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Ice storm cuts power to 870,000 in Midwest

NEW YORK (Reuters) - Snow and ice storms across the U.S. Midwest knocked out power to more than 870,000 homes and businesses from Oklahoma to West Virginia on Wednesday, local utilities reported.

The band of storms, which started on Tuesday, were blamed for nearly two dozen deaths, many of them traffic-related as ice-covered roads were too dangerous to navigate.

Schools were closed in several states while airport traffic was delayed across the eastern third of the nation.

While utility crews went to work to restore power on Wednesday, some customers could be in the dark until the middle of next week, utilities said.

On Wednesday, Kentucky was the hardest hit state, with nearly 300,000 customers in the Bluegrass State without power.

Officials at E.ON U.S., which owns Louisville Gas and Electric Co and Kentucky Utilities Co, said it was still assessing the damage as the number of customer outages continued to grow Wednesday.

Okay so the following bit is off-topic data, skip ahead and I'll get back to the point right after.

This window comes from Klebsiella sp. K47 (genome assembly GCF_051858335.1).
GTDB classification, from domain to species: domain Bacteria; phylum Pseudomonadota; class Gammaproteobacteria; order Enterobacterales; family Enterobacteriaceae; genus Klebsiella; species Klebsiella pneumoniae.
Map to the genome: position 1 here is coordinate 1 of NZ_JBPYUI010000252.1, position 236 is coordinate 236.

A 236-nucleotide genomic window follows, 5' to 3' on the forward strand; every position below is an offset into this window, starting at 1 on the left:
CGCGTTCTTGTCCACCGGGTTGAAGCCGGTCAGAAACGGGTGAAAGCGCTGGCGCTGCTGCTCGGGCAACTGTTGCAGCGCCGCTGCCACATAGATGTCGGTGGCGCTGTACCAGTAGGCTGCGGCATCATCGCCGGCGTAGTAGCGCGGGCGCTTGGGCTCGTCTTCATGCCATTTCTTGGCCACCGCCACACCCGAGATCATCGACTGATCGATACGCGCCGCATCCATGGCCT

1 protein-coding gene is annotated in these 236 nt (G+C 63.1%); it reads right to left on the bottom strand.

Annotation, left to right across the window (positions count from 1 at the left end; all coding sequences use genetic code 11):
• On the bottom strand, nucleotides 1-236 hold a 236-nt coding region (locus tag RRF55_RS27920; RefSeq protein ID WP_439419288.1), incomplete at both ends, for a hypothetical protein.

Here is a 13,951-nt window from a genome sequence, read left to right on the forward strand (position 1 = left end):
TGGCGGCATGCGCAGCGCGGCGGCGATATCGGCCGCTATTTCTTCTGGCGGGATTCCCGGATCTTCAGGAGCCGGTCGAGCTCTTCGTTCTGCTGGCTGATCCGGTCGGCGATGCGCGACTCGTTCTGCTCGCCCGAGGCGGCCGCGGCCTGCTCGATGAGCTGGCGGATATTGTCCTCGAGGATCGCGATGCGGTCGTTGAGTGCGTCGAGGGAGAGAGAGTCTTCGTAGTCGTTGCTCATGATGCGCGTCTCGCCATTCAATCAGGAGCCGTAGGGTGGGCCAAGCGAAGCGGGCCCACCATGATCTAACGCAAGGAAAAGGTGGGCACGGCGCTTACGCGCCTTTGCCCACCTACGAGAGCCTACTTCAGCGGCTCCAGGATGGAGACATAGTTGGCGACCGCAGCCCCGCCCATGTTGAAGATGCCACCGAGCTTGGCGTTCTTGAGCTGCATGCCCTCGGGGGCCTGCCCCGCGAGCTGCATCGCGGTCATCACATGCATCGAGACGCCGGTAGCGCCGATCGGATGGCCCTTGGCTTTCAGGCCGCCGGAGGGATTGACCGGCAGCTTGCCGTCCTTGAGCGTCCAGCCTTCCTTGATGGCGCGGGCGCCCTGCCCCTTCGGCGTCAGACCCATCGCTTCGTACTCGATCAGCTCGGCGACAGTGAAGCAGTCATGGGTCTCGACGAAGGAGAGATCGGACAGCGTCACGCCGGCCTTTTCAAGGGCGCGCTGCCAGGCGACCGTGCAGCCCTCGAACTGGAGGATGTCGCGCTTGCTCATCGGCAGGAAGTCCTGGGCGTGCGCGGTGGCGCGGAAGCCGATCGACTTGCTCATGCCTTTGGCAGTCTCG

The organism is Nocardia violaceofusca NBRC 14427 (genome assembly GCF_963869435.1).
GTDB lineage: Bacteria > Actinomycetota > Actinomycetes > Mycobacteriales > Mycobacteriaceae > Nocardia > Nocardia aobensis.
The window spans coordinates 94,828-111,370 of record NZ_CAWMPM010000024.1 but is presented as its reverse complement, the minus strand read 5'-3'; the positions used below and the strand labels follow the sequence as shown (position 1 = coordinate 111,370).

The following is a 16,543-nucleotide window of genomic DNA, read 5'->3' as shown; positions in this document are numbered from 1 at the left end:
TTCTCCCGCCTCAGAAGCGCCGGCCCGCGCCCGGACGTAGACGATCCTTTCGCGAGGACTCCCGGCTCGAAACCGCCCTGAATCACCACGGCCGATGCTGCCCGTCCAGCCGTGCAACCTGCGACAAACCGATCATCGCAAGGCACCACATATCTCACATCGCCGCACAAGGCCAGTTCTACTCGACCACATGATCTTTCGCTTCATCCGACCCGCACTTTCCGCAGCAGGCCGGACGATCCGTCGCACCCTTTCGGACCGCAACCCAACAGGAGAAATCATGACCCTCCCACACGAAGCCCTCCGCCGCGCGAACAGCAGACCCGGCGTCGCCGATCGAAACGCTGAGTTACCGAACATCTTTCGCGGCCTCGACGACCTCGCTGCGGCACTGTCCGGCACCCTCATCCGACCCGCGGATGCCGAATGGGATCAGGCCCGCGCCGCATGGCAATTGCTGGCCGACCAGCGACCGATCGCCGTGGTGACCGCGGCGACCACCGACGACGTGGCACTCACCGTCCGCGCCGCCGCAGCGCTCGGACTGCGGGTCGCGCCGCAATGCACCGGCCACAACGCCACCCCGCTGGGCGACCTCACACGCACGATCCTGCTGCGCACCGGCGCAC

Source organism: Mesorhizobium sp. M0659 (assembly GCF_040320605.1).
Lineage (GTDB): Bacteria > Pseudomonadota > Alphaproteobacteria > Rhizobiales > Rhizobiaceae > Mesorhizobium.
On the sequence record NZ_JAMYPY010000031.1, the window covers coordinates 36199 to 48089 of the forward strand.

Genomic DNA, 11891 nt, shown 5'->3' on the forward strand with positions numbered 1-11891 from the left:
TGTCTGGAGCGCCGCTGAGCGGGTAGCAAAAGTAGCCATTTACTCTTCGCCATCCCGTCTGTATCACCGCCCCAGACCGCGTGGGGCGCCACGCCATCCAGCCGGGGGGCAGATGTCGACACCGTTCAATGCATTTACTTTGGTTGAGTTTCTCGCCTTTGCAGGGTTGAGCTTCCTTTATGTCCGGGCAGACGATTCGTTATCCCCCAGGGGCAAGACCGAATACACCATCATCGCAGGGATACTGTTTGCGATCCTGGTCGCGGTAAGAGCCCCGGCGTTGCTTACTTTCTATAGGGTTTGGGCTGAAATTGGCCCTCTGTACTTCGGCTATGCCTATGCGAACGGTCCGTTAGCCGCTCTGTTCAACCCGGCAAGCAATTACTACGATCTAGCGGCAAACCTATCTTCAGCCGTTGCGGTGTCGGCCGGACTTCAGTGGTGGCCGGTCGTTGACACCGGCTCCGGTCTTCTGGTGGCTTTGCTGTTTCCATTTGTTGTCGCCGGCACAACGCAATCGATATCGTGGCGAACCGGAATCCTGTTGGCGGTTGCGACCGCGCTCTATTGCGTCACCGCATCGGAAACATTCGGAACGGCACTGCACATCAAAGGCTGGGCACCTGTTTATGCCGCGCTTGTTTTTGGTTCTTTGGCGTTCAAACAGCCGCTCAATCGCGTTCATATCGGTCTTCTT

E.ON U.S., a subsidiary or German energy company E.ON AG, did not say when it expected to restore service. Other area utilities estimated restoration would take several days.

The storm system moved into the Northeast, dropping snow from Ohio to Maine and ice in Kentucky, West Virginia, Pennsylvania and Maryland.

Snow is less likely to disrupt power service while ice accumulates on trees and branches, snapping them onto power lines.

“Ice can be a utility’s worst enemy,” said Jim Stanley, president of Duke Energy’s Indiana utility which had restored power to 17,000 customers by mid-day Wednesday. About 80,000 remained without service.

In Arkansas, Entergy Corp said outages climbed to 108,000 customers Wednesday while American Electric Power Co Inc’s Southwestern Electric Power Co (SWEPCO) reported about 53,000 out, down from a peak of 59,000 outages.

Entergy and SWEPCO also reported that the heavy ice knocked out more than two dozen high-voltage lines in northern Arkansas which will take longer to repair.

Reporting by Scott DiSavino in New York, Eileen O’Grady in Houston and Bernie Woodall in Los Angeles; Editing by David Gregorio